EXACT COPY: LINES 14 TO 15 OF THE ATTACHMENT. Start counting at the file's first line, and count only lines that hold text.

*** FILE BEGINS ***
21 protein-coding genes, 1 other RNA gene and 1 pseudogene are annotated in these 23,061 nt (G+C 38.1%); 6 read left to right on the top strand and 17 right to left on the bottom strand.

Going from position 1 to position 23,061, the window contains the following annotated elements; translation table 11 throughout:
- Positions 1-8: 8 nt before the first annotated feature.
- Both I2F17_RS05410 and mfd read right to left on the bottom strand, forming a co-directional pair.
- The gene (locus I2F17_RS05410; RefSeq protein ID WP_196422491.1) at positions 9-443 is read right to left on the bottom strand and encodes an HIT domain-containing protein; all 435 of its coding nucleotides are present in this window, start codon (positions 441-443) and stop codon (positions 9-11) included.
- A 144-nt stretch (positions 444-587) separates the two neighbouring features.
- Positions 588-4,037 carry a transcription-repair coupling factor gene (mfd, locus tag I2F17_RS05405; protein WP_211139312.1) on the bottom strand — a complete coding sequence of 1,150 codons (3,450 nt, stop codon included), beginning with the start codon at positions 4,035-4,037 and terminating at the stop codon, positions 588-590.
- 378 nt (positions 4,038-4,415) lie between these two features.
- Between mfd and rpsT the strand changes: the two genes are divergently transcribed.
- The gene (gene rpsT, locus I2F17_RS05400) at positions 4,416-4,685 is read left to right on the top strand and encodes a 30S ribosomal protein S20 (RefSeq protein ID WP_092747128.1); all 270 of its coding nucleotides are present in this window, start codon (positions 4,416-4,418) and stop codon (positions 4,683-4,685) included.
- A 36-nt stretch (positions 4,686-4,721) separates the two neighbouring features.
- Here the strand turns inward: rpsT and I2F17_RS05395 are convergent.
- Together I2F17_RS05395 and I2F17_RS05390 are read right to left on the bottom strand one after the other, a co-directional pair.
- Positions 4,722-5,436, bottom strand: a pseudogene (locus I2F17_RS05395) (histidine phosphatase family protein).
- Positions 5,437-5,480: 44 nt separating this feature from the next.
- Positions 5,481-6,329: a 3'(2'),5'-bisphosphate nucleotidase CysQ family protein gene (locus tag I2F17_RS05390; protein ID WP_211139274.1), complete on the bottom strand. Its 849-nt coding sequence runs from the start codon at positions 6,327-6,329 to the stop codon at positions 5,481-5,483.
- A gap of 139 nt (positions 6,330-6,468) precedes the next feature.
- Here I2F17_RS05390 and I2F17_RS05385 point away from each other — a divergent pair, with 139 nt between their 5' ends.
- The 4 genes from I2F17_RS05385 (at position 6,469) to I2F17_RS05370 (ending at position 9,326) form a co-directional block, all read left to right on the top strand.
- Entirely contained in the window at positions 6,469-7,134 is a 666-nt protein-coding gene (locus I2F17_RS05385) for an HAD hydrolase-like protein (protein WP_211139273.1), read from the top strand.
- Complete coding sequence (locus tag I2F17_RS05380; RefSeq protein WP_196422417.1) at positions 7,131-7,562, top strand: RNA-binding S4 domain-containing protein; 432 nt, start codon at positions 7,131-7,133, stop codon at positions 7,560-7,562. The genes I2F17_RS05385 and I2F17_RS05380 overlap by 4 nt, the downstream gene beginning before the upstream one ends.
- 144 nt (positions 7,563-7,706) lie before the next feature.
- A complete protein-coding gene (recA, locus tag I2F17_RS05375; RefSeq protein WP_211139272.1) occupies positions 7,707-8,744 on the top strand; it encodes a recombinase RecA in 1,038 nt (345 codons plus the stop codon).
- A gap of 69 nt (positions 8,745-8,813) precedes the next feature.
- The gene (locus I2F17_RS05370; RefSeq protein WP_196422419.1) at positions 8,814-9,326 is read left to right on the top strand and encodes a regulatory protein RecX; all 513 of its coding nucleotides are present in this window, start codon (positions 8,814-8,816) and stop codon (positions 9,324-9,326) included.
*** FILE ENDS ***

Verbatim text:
- Positions 4,722-5,436, bottom strand: a pseudogene (locus I2F17_RS05395) (histidine phosphatase family protein).
- Positions 5,437-5,480: 44 nt separating this feature from the next.